Under “No Child Left Behind,” an educational initiative championed in the early 2000s, education changed. The federal law threatened school districts with a loss of funding if they could not demonstrate that all their students had attained grade-level proficiency in math and reading by 2014. Initially, it was only math and reading, but by 2007, science assessments were required, too. Students were required to take competency tests at least once during grades 3-5, 6-9, and 10-12.
Sounds reasonable, right? No one wants to leave children behind. Unfortunately, as is often the case with good intentions, there were unintended consequences. Teachers were told their students needed to do well on these assessments or their schools could lose funding, so teachers were rewarded when they produced good test takers. This reinforced what’s called a “fixed mindset,” rather than the healthier “growth mindset.”
A fixed mindset believes either you’re good at something or you’re not. It’s fixed. You have a certain amount of intelligence or talent. It’s inherent. You were born with it and you’ll die with it. No matter how hard you work, you won’t get any smarter or more talented.
A growth mindset, on the other hand, believes that people can achieve anything they put their minds to. They can get better at things. They can grow and evolve. As a lifelong educator and lifelong learner, I cannot stress enough the importance of helping children develop a growth mindset. Here’s why:
With a fixed mindset flaws are permanent, so people do their best to hide them to avoid being judged or labeled a failure. With a growth mindset flaws are temporary, something you can improve upon and overcome. With a fixed mindset, people put all their energy into their strengths and avoid new things to keep up their confidence. With a growth mindset, you explore all the possibilities and build confidence by gaining new skills and experience. With a fixed mindset, failures represent the end of the road. With a growth mindset, failures are just speed bumps.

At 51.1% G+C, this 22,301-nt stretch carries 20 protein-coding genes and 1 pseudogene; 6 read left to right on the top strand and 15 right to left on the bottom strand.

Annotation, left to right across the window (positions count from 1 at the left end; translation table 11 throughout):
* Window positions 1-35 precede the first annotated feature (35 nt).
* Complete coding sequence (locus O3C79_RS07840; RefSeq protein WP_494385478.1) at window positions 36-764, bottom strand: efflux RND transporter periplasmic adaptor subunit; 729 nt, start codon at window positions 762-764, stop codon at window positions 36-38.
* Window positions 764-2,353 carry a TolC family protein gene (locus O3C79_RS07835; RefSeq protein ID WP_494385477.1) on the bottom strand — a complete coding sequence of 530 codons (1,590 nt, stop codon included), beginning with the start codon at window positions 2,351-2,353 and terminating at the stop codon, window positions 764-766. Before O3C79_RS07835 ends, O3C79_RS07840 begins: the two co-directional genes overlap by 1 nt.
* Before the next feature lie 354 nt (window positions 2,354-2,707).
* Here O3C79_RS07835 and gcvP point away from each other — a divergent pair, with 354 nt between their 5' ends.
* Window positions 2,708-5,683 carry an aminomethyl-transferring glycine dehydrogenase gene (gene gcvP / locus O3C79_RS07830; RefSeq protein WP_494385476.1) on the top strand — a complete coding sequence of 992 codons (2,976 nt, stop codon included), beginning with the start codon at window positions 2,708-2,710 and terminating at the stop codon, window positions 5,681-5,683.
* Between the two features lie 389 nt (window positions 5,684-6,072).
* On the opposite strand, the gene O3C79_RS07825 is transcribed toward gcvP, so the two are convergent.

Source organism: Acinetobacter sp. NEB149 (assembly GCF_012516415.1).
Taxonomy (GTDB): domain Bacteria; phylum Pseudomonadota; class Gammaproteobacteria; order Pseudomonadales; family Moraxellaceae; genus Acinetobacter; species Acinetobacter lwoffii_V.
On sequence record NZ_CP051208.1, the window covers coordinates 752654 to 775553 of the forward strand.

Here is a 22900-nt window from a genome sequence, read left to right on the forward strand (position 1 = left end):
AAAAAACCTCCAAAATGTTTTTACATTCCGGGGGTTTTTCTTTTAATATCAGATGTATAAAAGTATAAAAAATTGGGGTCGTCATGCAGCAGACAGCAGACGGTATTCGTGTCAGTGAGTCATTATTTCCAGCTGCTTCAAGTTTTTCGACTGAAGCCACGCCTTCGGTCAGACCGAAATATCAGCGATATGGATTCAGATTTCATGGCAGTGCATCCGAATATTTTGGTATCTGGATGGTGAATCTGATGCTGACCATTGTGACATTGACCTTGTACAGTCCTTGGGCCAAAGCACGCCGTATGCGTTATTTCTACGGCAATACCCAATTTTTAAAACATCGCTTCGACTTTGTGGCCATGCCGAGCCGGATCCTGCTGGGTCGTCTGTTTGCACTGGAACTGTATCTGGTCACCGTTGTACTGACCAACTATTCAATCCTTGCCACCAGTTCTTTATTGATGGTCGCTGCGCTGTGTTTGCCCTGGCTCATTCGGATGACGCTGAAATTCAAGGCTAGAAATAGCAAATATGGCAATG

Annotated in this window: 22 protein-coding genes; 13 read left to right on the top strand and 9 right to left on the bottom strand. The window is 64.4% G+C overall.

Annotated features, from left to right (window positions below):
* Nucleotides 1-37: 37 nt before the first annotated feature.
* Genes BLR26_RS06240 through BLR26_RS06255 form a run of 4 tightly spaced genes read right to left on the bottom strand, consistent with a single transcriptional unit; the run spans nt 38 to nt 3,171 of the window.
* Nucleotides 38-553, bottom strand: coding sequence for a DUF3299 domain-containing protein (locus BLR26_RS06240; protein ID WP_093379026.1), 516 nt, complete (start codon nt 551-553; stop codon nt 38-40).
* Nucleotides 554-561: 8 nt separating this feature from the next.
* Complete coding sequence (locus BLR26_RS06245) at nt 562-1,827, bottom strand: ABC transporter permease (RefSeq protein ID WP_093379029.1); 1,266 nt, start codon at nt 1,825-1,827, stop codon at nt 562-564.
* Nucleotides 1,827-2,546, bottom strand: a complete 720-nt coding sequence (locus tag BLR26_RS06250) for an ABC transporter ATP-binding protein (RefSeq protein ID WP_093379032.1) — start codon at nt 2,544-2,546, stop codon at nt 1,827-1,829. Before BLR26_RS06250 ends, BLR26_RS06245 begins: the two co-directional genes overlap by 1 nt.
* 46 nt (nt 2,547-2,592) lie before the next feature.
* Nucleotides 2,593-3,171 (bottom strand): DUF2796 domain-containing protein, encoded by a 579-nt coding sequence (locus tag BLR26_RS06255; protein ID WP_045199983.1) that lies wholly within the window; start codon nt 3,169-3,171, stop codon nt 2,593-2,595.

No Child Left Behind put America behind compared to other developed nations. While other countries pursued a growth mindset, our fixed mindset kept us back. Eventually, our education leaders and legislators recognized the error of their ways and they implemented the Common Core standards to address the problem. Common Core may not be perfect, but it has the right goals in mind. It focuses on the 4Cs: Critical thinking, Creativity, Collaboration, and Communication.
As with any new initiative, there are growing pains. Teaching old dogs new tricks is never fun. Although I’d argue that most teachers have a growth mindset, it’s hard to completely revamp the way you’ve taught for the last 20 years. Even those who embrace the change will need some time to become experts. Sometimes teachers implement one or two of the 4Cs, but the real power of Common Core is a blend of all four.
Teaching students how to learn, and giving them the confidence to keep trying, is the most important thing we can do in our schools. Teaching students to overcome challenges and figure things out for themselves will allow them to be successful in all sorts of endeavors.
I recently attended a conference where the keynote speaker made some really provocative statements. He said, “In decades past when we asked students to figure out who the fifteenth president was, finding the answer took some doing. Kids had to find a book with that information, maybe go to the library and figure out how to use the Dewey Decimal system, or ask someone for assistance. Now, kids pull out their phones and ask Google and they have the answer in ten seconds.”
We have to re-think education. We have to ask questions that Google cannot answer. By having students attempt to solve real-life problems, we can introduce the complexity and nuance that comes with deep thinking. By teaching them to collaborate, we can show them the power of working together and using everyone’s knowledge to find solutions. Is this easy? No. Can it be frustrating? Certainly. Will it give students the skills they need to be successful? I sure think so.
Superintendent of Schools